Spartacus Review

Volume 36: 26th August, 2009


Title: Che Guevara

Author: Olivier Besancenot and Michael Lowy


Publisher: Monthly Review Press

Price: £12.95

Bookshop: Amazon

Spartacus Website: Che Guevara


“Deep inside that T-shirt where we have tried to trap him,” notes the celebrated Chilean novelist Ariel Dorfman, “the eyes of Che Guevara are still burning with impatience.” Olivier Besancenot and Michael Löwy deftly capture this burning impatience, revealing Guevara as a powerful political and ethical thinker still capable of speaking directly to the challenges of our time.

Title: The Life of Edward Baines

Author: David Thornton


Publisher: Merton Priory Press

Price: £30.00

Bookshop: Amazon

Spartacus Website: Edward Baines


Edward Baines, editor of the Leeds Mercury, MP for Leeds and man of letters, was one of the most significant political figures of the early nineteenth century and the iconic figure of provincial Dissenting Whiggery. His campaigning newspaper, the Leeds Mercury, became the guiding light of liberal provincial radicalism for almost half a century. Baines's pioneering use of the weekly editorial ultimately gained him a place in the pantheon of newspaper history and the columns of his paper also provided a forum for an intelligent exchange of views throughout the West Riding. His philosophy was based upon a deep commitment to Christian principles. David Thornton's new book, a revised version of a Leeds University Ph.D. thesis, not only describes Edward Baines's career in great detail but also sets his life against the history of Leeds and of Britain.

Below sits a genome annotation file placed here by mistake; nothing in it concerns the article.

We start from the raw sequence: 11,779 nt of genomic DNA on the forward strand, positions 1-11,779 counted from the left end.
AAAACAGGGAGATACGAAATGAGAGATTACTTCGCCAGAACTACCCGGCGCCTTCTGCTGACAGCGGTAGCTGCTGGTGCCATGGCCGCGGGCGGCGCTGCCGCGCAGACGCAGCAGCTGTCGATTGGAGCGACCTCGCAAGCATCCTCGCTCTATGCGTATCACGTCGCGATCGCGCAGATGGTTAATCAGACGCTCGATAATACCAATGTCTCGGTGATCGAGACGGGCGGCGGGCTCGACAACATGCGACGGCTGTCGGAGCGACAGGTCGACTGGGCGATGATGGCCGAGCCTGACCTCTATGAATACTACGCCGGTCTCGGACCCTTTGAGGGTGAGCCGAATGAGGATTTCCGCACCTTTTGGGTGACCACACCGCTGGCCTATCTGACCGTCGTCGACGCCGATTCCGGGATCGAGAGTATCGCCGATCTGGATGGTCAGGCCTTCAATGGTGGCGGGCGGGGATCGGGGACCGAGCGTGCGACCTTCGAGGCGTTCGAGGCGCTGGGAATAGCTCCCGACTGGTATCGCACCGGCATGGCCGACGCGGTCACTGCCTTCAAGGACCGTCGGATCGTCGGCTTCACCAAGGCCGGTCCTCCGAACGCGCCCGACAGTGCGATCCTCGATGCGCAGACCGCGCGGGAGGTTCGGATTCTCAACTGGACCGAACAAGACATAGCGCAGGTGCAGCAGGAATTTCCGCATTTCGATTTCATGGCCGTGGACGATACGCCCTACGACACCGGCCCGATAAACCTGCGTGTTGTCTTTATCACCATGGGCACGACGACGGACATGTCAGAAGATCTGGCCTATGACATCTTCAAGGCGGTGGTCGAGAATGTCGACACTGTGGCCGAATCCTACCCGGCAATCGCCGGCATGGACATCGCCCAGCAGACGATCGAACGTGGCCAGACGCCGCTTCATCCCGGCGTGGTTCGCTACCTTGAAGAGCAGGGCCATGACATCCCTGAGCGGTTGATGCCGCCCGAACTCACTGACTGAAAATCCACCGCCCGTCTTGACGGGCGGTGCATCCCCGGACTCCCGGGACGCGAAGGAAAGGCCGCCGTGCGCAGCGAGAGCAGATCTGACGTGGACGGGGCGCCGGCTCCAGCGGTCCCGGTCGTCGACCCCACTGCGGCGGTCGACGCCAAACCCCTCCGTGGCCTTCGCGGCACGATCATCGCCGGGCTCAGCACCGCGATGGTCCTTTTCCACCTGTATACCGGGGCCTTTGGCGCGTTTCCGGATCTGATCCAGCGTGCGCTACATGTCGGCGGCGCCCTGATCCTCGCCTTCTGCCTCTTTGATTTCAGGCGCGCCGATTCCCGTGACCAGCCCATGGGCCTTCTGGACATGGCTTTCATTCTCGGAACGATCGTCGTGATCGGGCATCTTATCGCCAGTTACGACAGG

Title: Gandhi and Churchill

Author: Arthur Herman


Publisher: Arrow Books

Price: £9.99

Bookshop: Amazon

Spartacus Website: Winston Churchill


Mohandas Gandhi and Winston Churchill: India's moral leader and Great Britain's greatest Prime Minister. Born five years and seven thousand miles apart, they became embodiments of the nations they led. Both became living icons, idolized and admired around the world. Today, they remain enduring models of leadership in a democratic society. Yet the truth was Churchill and Gandhi were bitter enemies throughout their lives. This book reveals, for the first time, how that rivalry shaped the twentieth century and beyond. For more than forty years, from 1906 to 1948, Gandhi and Churchill were locked in a tense struggle for the hearts and minds of the British public, and of world opinion. Although they met only once, their titanic contest of wills would decide the fate of nations, continents, peoples, and ultimately an Empire. Here is a sweeping epic with a fascinating supporting cast, and a brilliant narrative parable of two men whose great successes were always haunted by personal failure - and whose final moments of triumph were overshadowed by the loss of what they held most dear.